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Old 24-09-2018, 03:26 PM
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Infrared filters and planet photography

I see a few pics around with the Baader IR685nm pass filter. It's a broadband filter that just passes wavelengths longer than 685nm. I have an IR650 and IR720 that I use for landscape photos. Just wondering how they would work? 850nm filters are also available. I have one but it's 55mm and won't fit the optical path.

When combining IR to the other colour channels, is IR substituted for red, added as luminance or what? It can be hard to find out secrets from the masters sometimes.
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Old 24-09-2018, 04:54 PM
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I've used a IR720 for deepsky. It mitigates the seeing effects for planets. For DSO it brings up a lot more stars through the dust and nebulosity. Not sure what color it's suppoesed to be but using the palette IR - LIR(50/50) - L seems to do some nice bicolor pics. So IR to red and LUM to blue.
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Old 24-09-2018, 11:13 PM
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Hi Marc, not planning to do deep sky with it. I took a sub of the Helix nebula with various filters and it disappears at 720nm! These are 1 minute subs for comparison.
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Old 25-09-2018, 12:20 PM
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You just need to spend a few $$s to get a camera and filters that can go to 4 - 8 micrometers. And maybe something to get the camera into space .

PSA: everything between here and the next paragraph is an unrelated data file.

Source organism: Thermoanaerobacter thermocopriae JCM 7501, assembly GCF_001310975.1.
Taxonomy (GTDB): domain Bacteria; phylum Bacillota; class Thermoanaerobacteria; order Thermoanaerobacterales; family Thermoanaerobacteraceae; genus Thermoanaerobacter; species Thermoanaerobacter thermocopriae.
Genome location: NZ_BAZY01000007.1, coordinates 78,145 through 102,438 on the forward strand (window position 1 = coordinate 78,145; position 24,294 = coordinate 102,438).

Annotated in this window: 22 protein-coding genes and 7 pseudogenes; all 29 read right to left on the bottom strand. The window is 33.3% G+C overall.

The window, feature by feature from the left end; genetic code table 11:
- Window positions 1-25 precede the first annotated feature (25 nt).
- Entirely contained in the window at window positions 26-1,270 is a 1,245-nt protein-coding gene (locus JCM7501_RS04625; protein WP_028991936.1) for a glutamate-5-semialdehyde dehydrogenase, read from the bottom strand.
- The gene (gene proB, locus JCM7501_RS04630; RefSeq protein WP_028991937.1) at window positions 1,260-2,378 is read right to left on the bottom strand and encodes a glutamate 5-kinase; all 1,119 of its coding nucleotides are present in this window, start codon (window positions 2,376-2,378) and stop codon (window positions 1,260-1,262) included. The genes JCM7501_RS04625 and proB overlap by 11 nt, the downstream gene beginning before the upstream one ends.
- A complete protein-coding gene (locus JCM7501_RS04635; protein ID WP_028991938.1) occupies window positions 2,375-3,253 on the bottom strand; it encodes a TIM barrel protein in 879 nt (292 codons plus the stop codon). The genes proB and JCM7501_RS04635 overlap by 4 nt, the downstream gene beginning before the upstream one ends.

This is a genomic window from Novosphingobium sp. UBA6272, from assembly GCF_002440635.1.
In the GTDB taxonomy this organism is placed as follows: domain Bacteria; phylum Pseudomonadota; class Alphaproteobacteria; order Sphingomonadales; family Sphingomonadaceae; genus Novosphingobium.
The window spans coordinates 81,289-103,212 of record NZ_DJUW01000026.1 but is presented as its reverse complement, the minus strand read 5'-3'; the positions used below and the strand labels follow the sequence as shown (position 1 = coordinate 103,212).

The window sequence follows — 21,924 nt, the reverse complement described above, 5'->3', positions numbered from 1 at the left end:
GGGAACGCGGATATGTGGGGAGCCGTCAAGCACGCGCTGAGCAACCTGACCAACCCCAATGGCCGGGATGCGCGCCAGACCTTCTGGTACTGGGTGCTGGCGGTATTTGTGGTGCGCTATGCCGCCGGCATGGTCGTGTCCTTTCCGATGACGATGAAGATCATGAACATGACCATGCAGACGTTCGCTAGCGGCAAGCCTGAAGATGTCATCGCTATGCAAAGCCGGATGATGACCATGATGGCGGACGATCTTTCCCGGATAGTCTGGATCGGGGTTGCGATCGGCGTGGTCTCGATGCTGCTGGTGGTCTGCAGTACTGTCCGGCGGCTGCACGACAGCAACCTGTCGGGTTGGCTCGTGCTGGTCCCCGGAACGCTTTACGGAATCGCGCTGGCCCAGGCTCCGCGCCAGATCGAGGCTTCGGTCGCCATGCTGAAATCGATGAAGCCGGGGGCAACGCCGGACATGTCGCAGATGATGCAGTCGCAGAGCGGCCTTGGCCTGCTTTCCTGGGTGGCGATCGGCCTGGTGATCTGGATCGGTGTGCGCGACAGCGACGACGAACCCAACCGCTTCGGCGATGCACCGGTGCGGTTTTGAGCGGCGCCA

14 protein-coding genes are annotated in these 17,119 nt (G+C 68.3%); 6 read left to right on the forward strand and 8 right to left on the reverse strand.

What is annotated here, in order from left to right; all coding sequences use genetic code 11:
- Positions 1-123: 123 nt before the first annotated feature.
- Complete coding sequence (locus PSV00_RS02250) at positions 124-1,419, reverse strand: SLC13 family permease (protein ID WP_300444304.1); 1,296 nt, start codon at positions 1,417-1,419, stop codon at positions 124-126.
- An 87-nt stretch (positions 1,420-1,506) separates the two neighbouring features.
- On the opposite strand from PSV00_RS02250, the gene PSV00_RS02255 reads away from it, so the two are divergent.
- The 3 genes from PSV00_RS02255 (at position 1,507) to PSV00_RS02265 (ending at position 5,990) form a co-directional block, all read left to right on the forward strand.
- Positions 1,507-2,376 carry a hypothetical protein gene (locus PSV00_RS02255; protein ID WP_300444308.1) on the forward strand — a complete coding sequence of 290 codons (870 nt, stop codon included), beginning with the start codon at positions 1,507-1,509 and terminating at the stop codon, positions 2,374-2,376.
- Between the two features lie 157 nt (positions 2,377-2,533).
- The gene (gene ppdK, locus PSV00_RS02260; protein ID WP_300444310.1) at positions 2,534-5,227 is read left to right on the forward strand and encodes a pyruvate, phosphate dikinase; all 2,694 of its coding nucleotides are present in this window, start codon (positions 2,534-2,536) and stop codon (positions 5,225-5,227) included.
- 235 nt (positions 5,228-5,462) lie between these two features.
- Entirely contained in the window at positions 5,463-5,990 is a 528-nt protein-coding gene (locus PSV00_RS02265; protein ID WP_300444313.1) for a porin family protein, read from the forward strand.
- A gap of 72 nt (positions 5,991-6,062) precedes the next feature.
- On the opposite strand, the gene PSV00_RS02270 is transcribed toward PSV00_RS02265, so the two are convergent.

http://www.spitzer.caltech.edu/image...Infrared-Helix
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Old 25-09-2018, 02:59 PM
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Yeah I saw a few IR photos of the Helix from space and assumed the Earth's atmosphere is blocking a fair bit, cos I'm not getting much at all.

Maybe a "go fund me" plan for an amateur space telescope.
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Old 25-09-2018, 03:13 PM
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Quote:
Originally Posted by cometcatcher View Post
Hi Marc, not planning to do deep sky with it. I took a sub of the Helix nebula with various filters and it disappears at 720nm! These are 1 minute subs for comparison.
You still can see a bit of it. I reckon if you do more exposures you'd get an interesting shot.
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Old 25-09-2018, 05:20 PM
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You still can see a bit of it. I reckon if you do more exposures you'd get an interesting shot.
It also might be bleed through from Ha.
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